## When to use RMSE as opposed to MSE and vice versa?

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I understand that RMSE is just the square root of MSE. Generally, as far as I have seen, people seem to use MSE as a loss function and RMSE for evaluation purposes, since it exactly gives you the error as a distance in the Euclidean space.

What could be a major difference between using MSE and RMSE when used as loss functions for training?

I'm curious because good frameworks like PyTorch, Keras, etc. don't provide RMSE loss functions out of the box. Is it some kind of standard convention? If so, why?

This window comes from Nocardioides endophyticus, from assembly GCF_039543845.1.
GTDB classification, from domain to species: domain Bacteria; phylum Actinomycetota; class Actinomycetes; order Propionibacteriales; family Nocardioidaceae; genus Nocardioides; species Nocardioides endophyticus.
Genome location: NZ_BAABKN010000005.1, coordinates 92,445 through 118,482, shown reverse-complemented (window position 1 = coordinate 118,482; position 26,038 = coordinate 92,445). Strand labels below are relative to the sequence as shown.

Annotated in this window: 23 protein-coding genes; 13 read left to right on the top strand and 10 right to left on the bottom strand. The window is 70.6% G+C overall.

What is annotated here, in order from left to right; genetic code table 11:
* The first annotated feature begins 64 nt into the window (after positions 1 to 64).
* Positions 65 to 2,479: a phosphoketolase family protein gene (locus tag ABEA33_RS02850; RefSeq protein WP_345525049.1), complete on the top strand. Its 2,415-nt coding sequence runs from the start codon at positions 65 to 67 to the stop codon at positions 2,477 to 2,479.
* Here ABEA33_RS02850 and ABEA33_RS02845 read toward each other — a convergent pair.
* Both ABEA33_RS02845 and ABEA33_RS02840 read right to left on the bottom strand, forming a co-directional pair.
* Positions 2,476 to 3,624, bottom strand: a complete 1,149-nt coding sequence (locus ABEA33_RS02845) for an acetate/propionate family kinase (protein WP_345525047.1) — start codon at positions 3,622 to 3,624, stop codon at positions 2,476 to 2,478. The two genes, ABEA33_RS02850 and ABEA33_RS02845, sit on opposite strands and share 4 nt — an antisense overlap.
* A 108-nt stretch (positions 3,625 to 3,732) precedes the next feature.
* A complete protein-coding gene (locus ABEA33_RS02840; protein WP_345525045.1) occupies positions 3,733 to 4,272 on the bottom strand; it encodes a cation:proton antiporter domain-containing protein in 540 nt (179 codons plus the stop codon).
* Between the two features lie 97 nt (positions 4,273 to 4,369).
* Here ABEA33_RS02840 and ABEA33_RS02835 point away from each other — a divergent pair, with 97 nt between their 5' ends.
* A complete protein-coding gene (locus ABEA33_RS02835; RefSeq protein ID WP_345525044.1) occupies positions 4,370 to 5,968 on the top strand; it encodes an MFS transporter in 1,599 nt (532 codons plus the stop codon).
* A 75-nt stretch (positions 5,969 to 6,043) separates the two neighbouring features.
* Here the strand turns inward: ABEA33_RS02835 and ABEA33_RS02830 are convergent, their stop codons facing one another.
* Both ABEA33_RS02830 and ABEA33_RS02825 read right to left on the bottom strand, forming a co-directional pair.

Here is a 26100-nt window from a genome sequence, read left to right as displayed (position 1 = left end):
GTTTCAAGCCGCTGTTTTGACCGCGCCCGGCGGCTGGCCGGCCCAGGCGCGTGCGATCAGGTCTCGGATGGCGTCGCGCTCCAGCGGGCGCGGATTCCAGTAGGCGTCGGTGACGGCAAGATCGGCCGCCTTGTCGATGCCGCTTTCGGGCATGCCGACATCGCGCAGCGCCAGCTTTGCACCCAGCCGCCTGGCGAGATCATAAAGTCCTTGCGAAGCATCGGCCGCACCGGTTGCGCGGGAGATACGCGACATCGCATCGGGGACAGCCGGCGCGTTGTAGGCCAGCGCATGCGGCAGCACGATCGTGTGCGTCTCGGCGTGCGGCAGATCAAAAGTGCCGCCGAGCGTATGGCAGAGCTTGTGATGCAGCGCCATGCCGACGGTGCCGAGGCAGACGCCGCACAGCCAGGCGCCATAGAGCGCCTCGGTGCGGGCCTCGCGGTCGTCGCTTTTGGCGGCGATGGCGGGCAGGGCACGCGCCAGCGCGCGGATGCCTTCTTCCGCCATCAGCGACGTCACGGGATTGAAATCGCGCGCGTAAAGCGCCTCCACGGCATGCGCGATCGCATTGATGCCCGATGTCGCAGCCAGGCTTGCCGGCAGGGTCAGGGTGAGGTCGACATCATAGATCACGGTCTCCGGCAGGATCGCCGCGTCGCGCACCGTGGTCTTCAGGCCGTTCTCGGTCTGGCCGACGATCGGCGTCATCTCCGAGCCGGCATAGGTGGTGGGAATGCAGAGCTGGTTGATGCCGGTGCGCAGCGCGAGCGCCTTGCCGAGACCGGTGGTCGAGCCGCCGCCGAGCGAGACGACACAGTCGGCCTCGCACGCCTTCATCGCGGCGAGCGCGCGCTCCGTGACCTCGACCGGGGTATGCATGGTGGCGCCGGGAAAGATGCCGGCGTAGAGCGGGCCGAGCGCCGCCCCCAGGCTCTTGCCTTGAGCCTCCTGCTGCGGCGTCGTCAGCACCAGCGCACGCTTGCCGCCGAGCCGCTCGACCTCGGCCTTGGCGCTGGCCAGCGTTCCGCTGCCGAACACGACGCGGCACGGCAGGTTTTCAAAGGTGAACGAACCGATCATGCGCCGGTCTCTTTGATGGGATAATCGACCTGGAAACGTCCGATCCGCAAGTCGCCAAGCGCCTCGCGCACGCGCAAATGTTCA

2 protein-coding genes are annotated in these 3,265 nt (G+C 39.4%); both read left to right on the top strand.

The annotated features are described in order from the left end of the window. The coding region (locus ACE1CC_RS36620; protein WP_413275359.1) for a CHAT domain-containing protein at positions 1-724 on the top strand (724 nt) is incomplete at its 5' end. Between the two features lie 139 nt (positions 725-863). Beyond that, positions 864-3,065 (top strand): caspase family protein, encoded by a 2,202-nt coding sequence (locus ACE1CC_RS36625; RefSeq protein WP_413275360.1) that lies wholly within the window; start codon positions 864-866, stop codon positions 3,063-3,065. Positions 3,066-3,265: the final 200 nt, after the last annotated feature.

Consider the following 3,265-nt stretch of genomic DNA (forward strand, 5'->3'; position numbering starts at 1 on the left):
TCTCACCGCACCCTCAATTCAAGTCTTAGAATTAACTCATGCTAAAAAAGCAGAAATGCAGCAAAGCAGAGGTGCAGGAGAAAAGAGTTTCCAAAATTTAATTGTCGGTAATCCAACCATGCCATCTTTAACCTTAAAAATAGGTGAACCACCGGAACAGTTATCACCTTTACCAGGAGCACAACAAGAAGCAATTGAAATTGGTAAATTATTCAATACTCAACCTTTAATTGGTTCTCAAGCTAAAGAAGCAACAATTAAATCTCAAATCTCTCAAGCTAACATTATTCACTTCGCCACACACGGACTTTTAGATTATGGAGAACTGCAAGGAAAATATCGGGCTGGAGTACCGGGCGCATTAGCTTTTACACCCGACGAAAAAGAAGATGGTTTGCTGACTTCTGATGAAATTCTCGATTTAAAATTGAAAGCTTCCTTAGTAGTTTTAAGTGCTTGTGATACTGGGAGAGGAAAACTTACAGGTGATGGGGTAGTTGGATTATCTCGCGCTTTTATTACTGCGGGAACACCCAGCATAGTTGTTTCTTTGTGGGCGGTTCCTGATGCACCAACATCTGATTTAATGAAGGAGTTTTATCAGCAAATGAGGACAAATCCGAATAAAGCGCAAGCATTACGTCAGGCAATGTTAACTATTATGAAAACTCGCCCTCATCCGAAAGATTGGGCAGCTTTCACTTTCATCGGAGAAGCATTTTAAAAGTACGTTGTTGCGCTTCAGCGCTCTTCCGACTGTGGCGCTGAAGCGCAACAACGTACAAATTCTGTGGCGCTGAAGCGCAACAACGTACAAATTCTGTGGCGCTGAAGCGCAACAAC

Also, I'm aware of the difference that MSE magnifies the errors with magnitude>1 and shrinks the errors with magnitude<1 (on a quadratic scale), which RMSE doesn't do.

1.) Ease of derivative. 2.) Don't have to worry about ~0 in denominator causing huge gradient 3.) But to me the most important is mathematical convenience, someone might easily make the mistake of RMSE is just equal the difference $y-y'$ instead of root of mean square of $y-y'$. The answer this might start depending on conventions. 4.) In maths (Don't know the reason and might be inaccurate) we mainly work with variances instead of standard deviation. – DuttaA – 2019-08-31T17:37:53.037

Thanks @DuttaA , I think the comment you've given is quite good, that it can be one of the answers to this question. So, please post it as an answer below :) – Gokul NC – 2019-09-01T05:10:28.623

@nbro I thought that having the question title as "RMSE vs MSE" would be more SEO optimized since that's how most of the people search, anyway thanks for the edit. :) – Gokul NC – 2019-09-01T05:12:58.347